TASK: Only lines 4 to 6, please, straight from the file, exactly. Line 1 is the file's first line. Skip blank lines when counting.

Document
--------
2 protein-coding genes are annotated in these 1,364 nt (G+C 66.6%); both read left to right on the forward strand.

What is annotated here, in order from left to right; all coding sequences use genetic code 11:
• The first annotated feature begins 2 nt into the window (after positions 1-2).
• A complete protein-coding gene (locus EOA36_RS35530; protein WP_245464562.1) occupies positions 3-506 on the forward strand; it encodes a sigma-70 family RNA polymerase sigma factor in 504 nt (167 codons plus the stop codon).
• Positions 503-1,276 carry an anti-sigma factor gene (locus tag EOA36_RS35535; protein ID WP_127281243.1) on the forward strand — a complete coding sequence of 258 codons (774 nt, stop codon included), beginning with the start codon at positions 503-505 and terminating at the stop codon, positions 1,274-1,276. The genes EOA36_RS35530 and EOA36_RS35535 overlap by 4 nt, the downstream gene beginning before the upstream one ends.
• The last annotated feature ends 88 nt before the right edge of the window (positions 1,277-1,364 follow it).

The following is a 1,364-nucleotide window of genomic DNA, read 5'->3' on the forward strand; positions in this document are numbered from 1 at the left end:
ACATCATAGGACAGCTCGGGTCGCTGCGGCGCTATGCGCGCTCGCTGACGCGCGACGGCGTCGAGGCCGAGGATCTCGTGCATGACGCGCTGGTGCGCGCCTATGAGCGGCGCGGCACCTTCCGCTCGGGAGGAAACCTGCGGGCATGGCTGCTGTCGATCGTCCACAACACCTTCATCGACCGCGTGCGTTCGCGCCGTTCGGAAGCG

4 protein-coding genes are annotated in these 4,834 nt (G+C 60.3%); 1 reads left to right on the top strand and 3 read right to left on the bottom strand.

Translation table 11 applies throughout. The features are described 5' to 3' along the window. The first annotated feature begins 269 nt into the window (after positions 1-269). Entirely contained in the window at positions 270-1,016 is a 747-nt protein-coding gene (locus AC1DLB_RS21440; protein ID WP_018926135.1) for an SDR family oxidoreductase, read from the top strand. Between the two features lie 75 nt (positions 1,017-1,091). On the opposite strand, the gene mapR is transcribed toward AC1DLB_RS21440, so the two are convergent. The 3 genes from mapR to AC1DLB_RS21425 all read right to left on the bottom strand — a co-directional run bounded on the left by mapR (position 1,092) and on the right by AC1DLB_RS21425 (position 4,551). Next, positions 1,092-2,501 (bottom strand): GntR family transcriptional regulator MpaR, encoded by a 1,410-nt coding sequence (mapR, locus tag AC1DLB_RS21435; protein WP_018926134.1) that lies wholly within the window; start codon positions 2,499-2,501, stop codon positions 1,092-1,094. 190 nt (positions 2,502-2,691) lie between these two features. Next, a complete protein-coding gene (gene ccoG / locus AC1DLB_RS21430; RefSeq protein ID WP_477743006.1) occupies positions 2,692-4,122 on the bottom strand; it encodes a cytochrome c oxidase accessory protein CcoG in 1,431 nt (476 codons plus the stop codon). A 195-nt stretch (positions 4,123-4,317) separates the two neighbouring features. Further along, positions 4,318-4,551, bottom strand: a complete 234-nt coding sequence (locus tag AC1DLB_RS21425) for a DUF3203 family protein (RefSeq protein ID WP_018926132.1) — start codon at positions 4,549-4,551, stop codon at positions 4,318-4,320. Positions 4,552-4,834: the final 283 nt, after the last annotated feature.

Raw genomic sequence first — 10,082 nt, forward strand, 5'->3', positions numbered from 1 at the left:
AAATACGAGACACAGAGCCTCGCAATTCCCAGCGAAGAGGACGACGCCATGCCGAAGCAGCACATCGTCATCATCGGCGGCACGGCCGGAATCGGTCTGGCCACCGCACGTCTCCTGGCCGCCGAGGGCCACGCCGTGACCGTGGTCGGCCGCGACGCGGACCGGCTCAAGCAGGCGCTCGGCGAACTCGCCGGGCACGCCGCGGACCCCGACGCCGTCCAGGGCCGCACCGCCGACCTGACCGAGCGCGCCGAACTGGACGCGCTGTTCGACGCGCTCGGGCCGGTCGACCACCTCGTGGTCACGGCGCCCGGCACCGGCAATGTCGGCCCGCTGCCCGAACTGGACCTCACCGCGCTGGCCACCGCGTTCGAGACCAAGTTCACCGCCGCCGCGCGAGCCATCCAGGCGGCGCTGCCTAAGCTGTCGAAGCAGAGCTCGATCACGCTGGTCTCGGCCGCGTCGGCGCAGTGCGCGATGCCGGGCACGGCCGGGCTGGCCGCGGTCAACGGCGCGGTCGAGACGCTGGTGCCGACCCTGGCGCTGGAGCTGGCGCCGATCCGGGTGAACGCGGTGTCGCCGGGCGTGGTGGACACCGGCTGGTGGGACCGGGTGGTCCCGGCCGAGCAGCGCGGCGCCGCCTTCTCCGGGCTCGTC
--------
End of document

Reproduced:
• A complete protein-coding gene (locus EOA36_RS35530; protein WP_245464562.1) occupies positions 3-506 on the forward strand; it encodes a sigma-70 family RNA polymerase sigma factor in 504 nt (167 codons plus the stop codon).
• Positions 503-1,276 carry an anti-sigma factor gene (locus tag EOA36_RS35535; protein ID WP_127281243.1) on the forward strand — a complete coding sequence of 258 codons (774 nt, stop codon included), beginning with the start codon at positions 503-505 and terminating at the stop codon, positions 1,274-1,276. The genes EOA36_RS35530 and EOA36_RS35535 overlap by 4 nt, the downstream gene beginning before the upstream one ends.
• The last annotated feature ends 88 nt before the right edge of the window (positions 1,277-1,364 follow it).